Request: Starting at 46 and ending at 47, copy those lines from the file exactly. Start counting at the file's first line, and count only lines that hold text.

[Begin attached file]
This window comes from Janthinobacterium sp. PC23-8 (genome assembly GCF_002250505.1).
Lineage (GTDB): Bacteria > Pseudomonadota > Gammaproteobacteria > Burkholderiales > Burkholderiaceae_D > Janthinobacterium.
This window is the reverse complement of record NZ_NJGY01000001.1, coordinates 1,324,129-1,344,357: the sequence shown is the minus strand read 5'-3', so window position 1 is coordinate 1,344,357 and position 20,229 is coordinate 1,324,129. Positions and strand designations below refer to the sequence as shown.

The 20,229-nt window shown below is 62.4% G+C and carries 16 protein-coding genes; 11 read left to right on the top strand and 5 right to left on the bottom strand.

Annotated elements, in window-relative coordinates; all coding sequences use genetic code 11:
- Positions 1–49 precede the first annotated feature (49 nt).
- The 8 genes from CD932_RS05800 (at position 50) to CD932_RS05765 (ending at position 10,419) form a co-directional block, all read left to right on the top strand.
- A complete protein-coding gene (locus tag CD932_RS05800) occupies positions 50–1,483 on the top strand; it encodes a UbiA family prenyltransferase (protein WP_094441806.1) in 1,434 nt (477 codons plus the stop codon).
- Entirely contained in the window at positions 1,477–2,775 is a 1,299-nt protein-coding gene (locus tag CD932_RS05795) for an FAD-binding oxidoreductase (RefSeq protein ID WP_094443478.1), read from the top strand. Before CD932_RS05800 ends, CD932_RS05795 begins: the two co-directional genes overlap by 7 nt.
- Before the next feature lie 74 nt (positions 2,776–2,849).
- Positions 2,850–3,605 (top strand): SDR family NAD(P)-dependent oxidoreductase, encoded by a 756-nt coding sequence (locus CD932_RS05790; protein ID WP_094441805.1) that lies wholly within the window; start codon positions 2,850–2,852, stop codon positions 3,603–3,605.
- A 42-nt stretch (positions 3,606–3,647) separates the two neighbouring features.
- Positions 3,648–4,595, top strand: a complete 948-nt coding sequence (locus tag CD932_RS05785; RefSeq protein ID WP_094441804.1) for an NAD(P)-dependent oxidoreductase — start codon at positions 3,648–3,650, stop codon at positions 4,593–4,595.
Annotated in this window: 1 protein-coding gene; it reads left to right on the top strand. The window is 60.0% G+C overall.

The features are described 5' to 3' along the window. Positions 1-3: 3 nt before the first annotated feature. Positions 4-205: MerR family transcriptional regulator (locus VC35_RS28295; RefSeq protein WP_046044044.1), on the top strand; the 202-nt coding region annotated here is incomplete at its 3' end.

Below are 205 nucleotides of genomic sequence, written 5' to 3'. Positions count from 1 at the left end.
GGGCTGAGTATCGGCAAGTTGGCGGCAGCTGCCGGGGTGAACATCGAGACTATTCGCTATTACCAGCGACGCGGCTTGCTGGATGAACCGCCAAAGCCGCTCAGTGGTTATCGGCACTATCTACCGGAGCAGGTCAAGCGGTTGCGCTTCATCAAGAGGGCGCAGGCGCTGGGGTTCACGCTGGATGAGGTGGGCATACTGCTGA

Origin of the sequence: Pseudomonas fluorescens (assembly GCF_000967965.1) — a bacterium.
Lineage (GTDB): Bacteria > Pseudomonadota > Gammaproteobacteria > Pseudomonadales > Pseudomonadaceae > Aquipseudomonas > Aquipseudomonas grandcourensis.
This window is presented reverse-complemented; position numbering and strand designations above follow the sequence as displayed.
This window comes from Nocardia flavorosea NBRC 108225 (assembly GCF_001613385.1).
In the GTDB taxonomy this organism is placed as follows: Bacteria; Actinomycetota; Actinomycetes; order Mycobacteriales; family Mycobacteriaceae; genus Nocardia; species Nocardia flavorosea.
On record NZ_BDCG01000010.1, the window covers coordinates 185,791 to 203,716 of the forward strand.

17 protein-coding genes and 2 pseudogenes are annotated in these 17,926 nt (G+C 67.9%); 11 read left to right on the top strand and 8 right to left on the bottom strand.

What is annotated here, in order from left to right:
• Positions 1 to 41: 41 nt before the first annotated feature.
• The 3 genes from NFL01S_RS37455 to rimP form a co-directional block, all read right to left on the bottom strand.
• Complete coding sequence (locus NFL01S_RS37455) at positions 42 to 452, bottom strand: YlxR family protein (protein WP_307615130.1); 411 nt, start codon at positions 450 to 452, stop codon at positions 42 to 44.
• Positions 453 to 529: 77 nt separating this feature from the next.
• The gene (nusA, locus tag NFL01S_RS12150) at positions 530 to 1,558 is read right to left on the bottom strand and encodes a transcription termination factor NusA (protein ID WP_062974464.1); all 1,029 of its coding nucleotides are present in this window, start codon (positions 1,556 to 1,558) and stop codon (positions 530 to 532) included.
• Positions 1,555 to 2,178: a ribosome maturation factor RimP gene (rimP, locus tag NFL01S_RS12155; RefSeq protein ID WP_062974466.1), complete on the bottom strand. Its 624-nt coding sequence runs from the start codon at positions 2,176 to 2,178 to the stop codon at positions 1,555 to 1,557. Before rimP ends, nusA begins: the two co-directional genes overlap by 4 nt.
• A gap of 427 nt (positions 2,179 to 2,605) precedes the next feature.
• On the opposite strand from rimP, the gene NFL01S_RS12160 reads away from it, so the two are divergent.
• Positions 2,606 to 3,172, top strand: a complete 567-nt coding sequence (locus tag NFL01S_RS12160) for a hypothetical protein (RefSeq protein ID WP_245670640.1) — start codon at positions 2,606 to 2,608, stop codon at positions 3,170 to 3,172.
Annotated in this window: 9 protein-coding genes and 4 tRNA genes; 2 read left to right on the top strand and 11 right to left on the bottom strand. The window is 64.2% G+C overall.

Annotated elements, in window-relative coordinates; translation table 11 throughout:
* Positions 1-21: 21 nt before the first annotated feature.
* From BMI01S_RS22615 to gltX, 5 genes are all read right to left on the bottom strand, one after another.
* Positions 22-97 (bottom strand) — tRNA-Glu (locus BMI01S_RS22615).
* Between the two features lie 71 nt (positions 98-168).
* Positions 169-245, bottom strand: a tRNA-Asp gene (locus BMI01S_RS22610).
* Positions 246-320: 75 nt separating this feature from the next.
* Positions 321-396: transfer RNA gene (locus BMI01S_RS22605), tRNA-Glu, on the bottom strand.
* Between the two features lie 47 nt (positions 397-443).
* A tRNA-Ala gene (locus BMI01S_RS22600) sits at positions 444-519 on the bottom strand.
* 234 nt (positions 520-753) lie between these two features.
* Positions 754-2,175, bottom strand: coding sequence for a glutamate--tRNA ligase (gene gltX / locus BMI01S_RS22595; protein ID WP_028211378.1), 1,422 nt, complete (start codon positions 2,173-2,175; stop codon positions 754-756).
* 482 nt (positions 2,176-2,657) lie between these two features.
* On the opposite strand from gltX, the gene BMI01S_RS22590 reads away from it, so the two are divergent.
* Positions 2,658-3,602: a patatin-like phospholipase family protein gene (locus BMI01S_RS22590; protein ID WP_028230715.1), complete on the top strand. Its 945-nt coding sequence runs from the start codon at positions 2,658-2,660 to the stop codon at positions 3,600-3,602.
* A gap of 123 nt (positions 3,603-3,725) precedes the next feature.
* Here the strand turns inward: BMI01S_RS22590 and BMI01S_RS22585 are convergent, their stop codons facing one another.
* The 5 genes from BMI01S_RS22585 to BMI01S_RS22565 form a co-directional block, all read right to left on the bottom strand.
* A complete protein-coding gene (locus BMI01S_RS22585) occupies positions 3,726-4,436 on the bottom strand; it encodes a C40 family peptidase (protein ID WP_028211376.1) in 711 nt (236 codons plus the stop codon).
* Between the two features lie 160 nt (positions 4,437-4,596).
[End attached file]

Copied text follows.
* 234 nt (positions 520-753) lie between these two features.
* Positions 754-2,175, bottom strand: coding sequence for a glutamate--tRNA ligase (gene gltX / locus BMI01S_RS22595; protein ID WP_028211378.1), 1,422 nt, complete (start codon positions 2,173-2,175; stop codon positions 754-756).